Binomial Heaps

(The python code for this article is available here)

The standard binary heaps that everyone learns as part of a first algorithms course are very cool. They give guaranteed n sorting cost, can be stored compactly in memory since they’re full binary trees and allow for very fast implementations of priority queues. However, there are a couple of operations that we might be interested in that binary trees don’t give us, at least not cheaply.

In particular, we might be concerned with merging two heaps together. Say, for example, that we’re shutting down a processor with its own priority queue for schedulable processes, and we want to merge the workload in with another processor. One way to do this would be to insert every item in the first processor’s queue into the receiving processor’s queue. However, this takes O(n) time – at least, depending on how the queues are implemented. We’d like to be able to do that more efficiently.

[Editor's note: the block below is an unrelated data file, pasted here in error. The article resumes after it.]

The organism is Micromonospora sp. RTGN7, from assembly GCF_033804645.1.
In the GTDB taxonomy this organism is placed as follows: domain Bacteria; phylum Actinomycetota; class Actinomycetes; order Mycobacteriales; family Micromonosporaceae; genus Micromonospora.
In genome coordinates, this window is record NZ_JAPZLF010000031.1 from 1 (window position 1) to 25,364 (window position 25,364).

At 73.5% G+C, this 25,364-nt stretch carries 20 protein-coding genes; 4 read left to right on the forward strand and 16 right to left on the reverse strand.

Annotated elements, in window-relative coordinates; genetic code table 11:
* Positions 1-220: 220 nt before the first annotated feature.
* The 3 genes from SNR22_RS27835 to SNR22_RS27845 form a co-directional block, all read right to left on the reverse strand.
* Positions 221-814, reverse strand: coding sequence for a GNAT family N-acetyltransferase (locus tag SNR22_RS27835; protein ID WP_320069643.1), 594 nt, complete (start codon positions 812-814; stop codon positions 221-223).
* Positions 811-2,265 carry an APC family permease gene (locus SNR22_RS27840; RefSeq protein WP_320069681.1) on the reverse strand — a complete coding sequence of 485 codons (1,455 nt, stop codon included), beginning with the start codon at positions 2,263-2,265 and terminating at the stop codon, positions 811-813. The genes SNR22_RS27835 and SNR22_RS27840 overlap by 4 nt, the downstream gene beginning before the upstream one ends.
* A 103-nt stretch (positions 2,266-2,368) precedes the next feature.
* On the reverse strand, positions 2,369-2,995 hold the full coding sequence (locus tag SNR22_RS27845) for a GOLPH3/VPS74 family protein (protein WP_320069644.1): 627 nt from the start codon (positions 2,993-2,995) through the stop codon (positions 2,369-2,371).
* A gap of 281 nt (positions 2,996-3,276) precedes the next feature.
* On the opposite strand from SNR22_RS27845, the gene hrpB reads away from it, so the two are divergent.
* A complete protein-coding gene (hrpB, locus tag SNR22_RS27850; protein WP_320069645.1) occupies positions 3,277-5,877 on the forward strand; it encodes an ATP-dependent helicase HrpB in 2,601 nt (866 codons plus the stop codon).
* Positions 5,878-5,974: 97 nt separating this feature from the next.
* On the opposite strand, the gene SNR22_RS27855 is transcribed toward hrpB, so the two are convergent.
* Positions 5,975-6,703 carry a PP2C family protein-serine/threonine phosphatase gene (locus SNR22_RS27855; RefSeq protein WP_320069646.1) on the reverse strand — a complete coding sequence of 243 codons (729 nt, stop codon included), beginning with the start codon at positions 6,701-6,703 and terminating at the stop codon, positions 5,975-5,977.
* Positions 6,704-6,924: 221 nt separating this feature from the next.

Step forward binomial heaps. Binomial heaps are rather different to binary heaps – although they share a few details in common. Binomial heaps allow us to merge two heaps together in O(\log n) time, in return for some extra cost when finding the minimum. However, extracting the minimum still takes O(\log n), which is the same as a binary heap.

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Computer Science Course Notes

I’m collecting a list of good courses in fundamental computer science,
mostly advanced algorithms courses. The aim is to filter out less
interesting or lower quality courses with poorer teaching materials, and
to make a reference for further study.

None of this would be hard to find with a quick search, but hopefully
the ‘goodness’ filter will add some value. For that reason, I’m posting
the link here. Suggestions – particularly for advanced systems topics –
very welcome!

Computer science course notes